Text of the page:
January 26, 2011: Exodus 19:3-6; 1 Peter 2:4-10 Devotional Sharing

Submitted by David Wu, Gracepoint Berkeley

Exodus 19:4-6
“God has chosen a people to be separate from the rest of the world, not just so that they can ‘belong’ to him in some private sense, but in order that they be used by him for a special purpose. […] Israel’s obedience or disobedience to God’s covenant stipulations has implications beyond simply that of Israel’s relationship to God. …  It has ramifications for the outworking of God’s redemptive plan for the world.”[1]

It was probably very surprising for the Israelites, a newly freed slave population, to be called God’s “treasured possession” and “a kingdom of priests and a holy nation.” In what way is this a privilege and a burden? Being called God’s “treasured possession” and “a kingdom of priests and a holy nation” is a privilege in the sense that there was nothing in particular that gave these people this distinction, nothing that they did, no special skills, abilities, or competencies, not something that they earned or deserved.  Nonetheless, this is what God calls them and sees them as.  Not just anyone, but God, the only God, the Creator, a being that we cannot fully comprehend and that is so far above us.  However, it is a burden in the sense that it is a calling that they would need to live up to.  They were to be a kingdom of priests, God’s people, God’s priests, to be available and to be used by God for His purposes among all people, for the world.  A priest was to represent the people to God, and they were to be a kingdom of them, pointers to God.  To be holy was to be set apart.  They are not to be like the rest of the world, the rest of the nations.  They are not supposed to do what they do, chase what they chase after, value what they value.  Instead, they are to be different, to stand apart, to be set apart, to be an example that other nations can look to, that can properly represent God.  That is a heavy and difficult responsibility and burden to live up to. As Christians, we are likewise called God’s treasured possession, and we are to be God’s kingdom of priests and a holy nation.  God is giving us this privilege and this burden in our time, our generation.  I pray that I can accept and live up to that identity and that calling that God gives me – to be holy, to be set apart, to be different from the rest of the world, to not value what the world values, to not chase after what the world chases after – money, career, fame, success, comfort, pleasure, and so on – to not do what they do, but to embody the values and character of God and to represent God and honor God properly.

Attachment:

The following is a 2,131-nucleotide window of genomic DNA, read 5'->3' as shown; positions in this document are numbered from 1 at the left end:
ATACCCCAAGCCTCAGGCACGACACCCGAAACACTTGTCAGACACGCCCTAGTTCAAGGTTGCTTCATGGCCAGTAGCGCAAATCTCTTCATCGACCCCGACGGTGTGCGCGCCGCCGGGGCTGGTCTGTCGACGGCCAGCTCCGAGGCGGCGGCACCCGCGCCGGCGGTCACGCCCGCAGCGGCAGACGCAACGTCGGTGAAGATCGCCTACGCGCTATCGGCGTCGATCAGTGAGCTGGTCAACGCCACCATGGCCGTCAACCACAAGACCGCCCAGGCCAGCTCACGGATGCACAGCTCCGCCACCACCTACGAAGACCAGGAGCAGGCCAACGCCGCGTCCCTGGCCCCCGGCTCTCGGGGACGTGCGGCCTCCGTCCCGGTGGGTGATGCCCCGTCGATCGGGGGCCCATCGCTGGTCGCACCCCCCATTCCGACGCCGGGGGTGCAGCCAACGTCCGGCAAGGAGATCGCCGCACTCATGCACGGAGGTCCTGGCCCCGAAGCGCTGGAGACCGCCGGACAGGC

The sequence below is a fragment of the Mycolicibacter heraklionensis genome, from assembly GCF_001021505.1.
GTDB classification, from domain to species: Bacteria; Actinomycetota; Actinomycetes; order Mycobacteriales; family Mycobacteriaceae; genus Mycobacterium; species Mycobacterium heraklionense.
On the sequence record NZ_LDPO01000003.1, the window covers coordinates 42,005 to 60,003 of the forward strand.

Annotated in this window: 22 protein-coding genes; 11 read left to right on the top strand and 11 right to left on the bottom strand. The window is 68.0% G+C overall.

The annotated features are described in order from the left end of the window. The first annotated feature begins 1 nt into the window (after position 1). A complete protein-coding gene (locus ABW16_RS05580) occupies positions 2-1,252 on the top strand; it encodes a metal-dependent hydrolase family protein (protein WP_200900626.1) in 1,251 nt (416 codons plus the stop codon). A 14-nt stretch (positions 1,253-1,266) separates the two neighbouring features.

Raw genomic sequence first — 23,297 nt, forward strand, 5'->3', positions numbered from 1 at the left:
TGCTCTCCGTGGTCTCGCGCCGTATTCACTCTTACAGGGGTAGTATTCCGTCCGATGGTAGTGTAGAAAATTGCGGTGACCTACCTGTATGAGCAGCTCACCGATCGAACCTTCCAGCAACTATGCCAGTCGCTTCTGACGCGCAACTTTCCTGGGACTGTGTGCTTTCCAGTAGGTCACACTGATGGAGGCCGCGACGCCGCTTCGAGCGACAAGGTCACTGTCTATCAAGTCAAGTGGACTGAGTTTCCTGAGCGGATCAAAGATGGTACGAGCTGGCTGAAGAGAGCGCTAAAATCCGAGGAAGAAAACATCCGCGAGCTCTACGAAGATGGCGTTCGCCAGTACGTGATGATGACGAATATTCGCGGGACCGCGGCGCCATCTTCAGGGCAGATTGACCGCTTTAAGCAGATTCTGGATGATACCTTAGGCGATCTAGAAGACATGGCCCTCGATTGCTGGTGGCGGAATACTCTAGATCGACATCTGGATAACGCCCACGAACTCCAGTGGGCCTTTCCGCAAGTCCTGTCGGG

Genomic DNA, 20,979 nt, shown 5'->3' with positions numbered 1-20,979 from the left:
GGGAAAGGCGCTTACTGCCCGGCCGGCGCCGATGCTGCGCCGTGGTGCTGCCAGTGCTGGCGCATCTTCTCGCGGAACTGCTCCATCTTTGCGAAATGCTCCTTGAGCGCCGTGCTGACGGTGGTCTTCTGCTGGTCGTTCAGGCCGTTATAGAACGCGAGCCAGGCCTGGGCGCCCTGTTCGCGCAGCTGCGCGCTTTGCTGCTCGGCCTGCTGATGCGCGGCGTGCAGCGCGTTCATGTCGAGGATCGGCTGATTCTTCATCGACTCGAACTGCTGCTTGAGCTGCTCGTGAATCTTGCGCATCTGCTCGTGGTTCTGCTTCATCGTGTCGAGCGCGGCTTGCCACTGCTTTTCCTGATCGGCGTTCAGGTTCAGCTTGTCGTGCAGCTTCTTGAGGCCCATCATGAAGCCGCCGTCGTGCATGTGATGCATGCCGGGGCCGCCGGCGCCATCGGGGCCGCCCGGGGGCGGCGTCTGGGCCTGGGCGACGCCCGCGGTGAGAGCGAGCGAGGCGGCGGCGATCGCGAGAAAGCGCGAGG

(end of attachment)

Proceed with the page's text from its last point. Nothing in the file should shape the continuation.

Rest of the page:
1 Peter 2:5-9
Reflect on the corporate nature of the new identity given to all believers – a “living stone” in a larger building, “people, “ “priesthood,” and “nation.”  How does this square with my view of myself?  My view of my fellow brothers and sisters?